Regulator bids to break stranglehold of UK’s ‘Big Six’ utilities

UK energy regulator Ofgem today published plans to “break the stranglehold” of the ‘Big Six’ utilities that control the lion’s share of the British electricity market.

Ofgem wants to give independent energy suppliers a more level playing field to compete against their larger rivals and also increase competition between the six dominant companies: British Gas, EDF, E.ON, RWE npower, Scottish Power and SSE.

Under the proposals, the six majors will have to post the prices at which they buy and sell wholesale electricity on power trading platforms up to two years in advance.

They will be obliged to trade at these prices, which means independent suppliers and generators will have far more opportunities to buy and sell the power they need to compete effectively.

Ofgem believes that posting prices in this way will make wholesale prices clearer for all players in the market and the regulator has the power to fine firms that do not comply with the new rules.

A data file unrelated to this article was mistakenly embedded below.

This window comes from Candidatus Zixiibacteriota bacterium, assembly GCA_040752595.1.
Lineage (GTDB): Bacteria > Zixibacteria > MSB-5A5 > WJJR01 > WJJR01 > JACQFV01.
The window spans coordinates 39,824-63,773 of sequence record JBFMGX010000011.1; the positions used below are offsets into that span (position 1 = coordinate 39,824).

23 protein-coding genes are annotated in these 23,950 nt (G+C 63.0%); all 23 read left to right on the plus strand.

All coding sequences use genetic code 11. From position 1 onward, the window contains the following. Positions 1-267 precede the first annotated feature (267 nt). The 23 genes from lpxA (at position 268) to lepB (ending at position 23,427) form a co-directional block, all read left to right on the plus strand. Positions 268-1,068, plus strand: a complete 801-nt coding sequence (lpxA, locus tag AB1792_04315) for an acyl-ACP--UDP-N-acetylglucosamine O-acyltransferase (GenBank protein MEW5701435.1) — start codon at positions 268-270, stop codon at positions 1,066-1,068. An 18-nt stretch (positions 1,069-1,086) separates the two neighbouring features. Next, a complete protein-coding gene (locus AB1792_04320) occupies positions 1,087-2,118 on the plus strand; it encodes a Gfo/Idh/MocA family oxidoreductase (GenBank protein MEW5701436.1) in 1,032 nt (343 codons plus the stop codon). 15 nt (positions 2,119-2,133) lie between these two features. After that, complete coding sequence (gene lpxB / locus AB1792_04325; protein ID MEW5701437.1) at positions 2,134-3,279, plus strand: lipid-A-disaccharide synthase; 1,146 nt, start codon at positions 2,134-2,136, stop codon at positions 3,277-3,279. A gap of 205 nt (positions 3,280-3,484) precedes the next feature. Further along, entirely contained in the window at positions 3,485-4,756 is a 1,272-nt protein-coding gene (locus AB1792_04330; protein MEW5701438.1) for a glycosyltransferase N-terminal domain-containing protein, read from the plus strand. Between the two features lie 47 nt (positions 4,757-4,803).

Andrew Wright, senior partner for markets at Ofgem, said: “Our aim is to improve consumer confidence and choice by putting strong pressure on prices through increased competition in the energy market.

“Greater price transparency will assist investors seeking to build new generation plant and help secure supplies for consumers, who are also set to benefit from a simpler, clearer and fairer energy market thanks to our retail market reforms.”

The proposals were welcomed by UK Energy Secretary Ed Davey, who said that “an increased role and level playing field for independent suppliers and generators is precisely what will help drive the competition that delivers better value for consumers and businesses”.

“Independent suppliers will have greater access to the power generated by the Big Six and other large power producers, enabling them to purchase and deliver cheaper energy to consumers.

“Ofgem’s proposals to increase transparency in the way electricity is traded will give independent generators a foothold in the UK energy market and encourage new players to invest.”

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